Behind the £35m sale of an iconic portrait lies the colourful tale writes RICHARD KAY


Like all the good feuds, they started with a snowstorm of mutual praise — even passion — it was wondering if some of London’s bohemian circles had a romance Frisson in their friendship. ..

But it was art, not gender, that attracted Lucian Freud and Francis Bacon to each other. The bacon thrown out of his family’s house when he found his father wearing his mother’s clothes was childless and gay. Freud, meanwhile, admitted 14 children, but she could have had as many as 40 children, and she was an avid female pursuit.

Both men had a tremendous appetite for a good life. For over 30 years, the two have been inseparable, drinking, compassionate, gambling (bacon roulette, Freud’s horse racing) at roughfish Soho bars and clubs, and each other’s company. I was sunbathing in.

And, of course, they were painting each other — in fact Freud sat for bacon more than 18 times.

Freud’s second wife, Lady Caroline Blackwood, said she “almost every night had dinner with bacon during almost every marriage to Lucian-we also had lunch.” Was their intimacy. The marriage probably lasted only four years, probably inevitably.

Freud remembered seeing bacon at some point, virtually every day for a quarter of a century.

The pair scrutinized each other’s work. As Bacon said: “Who can you break apart if you’re not my friend?”

Alas, over time, this fierce competition has consumed their friendships, and their mutual respect for each other has fallen into envy, resentment, and hatred.

The sale of Bacon’s 1964 work “Study for the Portrait of Lucian Freud” at the end of this month is expected to hit £ 35 million at auction, telling the story of one of the greatest saga in the art world. Was rekindled.

It’s a moving and colorful story, like any of the masterpieces produced by both men. It also followed a noble artistic tradition.

Van Gogh and Gauguin also became friends and enemies, and when their relationship ended, the Dutch cut off their ears.

A Study for the Portrait of Lucian Freud’, Portrait Painting by Lucian Freud Artist Francis Bacon

Even if the toxic feud between Freud and Bacon does not go down to such a horrifying level, it does not undermine Britain’s greatest post-war artist Turner and their official position as police officers of the era. was.

No two artists have worked as hard to invigorate figurative paintings as Freud and Bacon. Both lived to see their work sell for millions of pounds.

Such status and wealth must have seemed distant when they first met on a dangerous street in Ruche, Soho, which was bombed in the mid-1940s.

Freud, a junior of Bacon, respected an older man who embodied the spirit of the aristocrat and gave a thrilling example of how to live an artist’s life.

In the background, there was no more difference. Born in 1909 to wealthy Irish British parents whose father trained racehorses, Bacon had no formal education due to severe asthma. His childhood was confused, especially because of his abusive father. He once ordered a stable boy to whip.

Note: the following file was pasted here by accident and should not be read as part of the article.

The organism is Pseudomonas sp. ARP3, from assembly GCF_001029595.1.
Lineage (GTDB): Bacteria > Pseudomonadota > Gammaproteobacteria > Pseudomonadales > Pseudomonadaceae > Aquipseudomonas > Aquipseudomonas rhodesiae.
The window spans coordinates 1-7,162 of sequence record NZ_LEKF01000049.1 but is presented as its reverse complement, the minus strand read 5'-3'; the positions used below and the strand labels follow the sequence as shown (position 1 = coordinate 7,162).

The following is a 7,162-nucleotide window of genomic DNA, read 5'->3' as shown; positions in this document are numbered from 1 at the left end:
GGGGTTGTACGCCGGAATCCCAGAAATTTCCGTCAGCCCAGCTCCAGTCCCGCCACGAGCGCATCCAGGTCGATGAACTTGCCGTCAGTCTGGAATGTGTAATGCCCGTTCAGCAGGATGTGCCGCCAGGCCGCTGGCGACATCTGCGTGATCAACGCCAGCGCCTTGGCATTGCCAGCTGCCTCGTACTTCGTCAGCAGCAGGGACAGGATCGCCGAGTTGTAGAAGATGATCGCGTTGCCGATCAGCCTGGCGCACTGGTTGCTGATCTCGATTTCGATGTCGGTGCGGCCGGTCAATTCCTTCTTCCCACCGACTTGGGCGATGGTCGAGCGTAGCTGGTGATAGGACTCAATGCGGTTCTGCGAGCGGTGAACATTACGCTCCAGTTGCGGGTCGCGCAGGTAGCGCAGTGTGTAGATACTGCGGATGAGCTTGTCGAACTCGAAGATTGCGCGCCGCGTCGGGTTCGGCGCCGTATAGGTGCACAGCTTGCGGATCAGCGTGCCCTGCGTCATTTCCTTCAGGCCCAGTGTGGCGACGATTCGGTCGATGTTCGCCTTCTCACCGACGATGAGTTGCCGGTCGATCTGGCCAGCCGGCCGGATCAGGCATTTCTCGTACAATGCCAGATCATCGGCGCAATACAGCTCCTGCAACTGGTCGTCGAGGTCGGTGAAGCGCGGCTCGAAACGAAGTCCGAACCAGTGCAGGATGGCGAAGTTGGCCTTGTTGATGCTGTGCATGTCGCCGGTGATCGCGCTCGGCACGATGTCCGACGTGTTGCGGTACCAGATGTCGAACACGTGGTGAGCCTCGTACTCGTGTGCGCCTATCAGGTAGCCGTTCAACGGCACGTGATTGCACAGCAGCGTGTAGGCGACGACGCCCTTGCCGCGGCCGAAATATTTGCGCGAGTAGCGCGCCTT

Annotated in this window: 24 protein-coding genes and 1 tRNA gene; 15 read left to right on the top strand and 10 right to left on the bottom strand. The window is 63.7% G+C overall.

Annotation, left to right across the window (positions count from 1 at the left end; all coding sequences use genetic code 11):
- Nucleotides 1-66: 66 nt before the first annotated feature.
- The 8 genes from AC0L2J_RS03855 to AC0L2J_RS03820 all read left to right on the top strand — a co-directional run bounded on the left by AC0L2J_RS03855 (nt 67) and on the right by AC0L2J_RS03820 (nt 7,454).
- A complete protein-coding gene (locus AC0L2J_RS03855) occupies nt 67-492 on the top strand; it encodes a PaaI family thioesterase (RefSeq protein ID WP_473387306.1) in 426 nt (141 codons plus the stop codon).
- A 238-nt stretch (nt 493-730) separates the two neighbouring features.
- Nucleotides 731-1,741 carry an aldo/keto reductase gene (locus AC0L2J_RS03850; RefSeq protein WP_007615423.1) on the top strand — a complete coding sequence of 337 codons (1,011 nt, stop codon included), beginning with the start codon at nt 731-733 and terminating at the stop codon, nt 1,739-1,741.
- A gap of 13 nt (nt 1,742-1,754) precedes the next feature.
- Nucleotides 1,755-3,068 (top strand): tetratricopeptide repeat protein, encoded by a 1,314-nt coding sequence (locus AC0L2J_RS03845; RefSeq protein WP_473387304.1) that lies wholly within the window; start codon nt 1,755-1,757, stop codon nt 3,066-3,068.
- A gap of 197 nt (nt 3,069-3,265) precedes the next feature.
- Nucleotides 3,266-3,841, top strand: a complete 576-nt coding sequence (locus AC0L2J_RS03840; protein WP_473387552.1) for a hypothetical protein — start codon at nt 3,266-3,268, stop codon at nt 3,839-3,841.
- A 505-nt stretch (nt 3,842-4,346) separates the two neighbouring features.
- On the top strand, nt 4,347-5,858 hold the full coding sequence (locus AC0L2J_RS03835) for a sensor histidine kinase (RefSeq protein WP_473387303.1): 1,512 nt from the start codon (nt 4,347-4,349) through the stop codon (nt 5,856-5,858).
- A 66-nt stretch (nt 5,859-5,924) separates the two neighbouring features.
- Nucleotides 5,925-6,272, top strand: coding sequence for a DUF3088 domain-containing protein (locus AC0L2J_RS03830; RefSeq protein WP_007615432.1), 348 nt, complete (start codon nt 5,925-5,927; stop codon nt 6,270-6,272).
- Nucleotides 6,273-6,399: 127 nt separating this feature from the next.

After spending a decadent time in Paris and Berlin, he arrived in London in 1930 and found a job as a gentleman’s gentleman, but his master was eating at Ritz’s next table. I was dismissed after seeing.

As one biographer pointed out, the flashy bacon “can be found in the gutters or Ritz and was at home in both.”

Later, even when he was recognized as Britain’s best painter for 150 years and his work sold millions of dollars, Bacon traveled by bus, the same as he had for years. I didn’t like to live in a muse house.

For some time he lived an unstable life as a furniture and rug designer, but began painting seriously until the end of World War II.

Self-taught, his work showed considerable technical ability and originality that swept the art world. Still, he was his own toughest critic, destroying more canvas than he survived during that period.

Freud was born in Germany in 1922, grew up in Berlin in the midst of rising Nazism, and studied at an art school. As the grandson of Sigmund Freud, a Jew and the founder of psychoanalysis hated by the Nazis, he had to be accompanied by a bodyguard with a private school.

The family fled to England and Lucian was sent to Bryanston Public School in Dorset. He was banished for dropping his pants at Bournemouth.

However, there were other domestic similarities with bacon. He was lifelong estranged from his brother Clement, a former Liberal Party member on the air station, and was rich in reconciliation with his brother Stephen.

After a war service in the Merchant Navy, he began painting full-time in his early twenties.

Like bacon, Freud was drawn to Soho’s taverns, illegal bettors, and dubious sex parlors. Both loved that golden squalor.

At Bacon, Freud found a teacher not only in art but also in life. From him he learned about the best wines, dishes and tailoring. They spent a lot of time in the Gargoyle Club and later in the Colony Room, drinking and discussing with philosophers such as Jean-Paul Sartre and Simone de Beauvoir. But usually they prefer to be alone and, if possible, exclude others.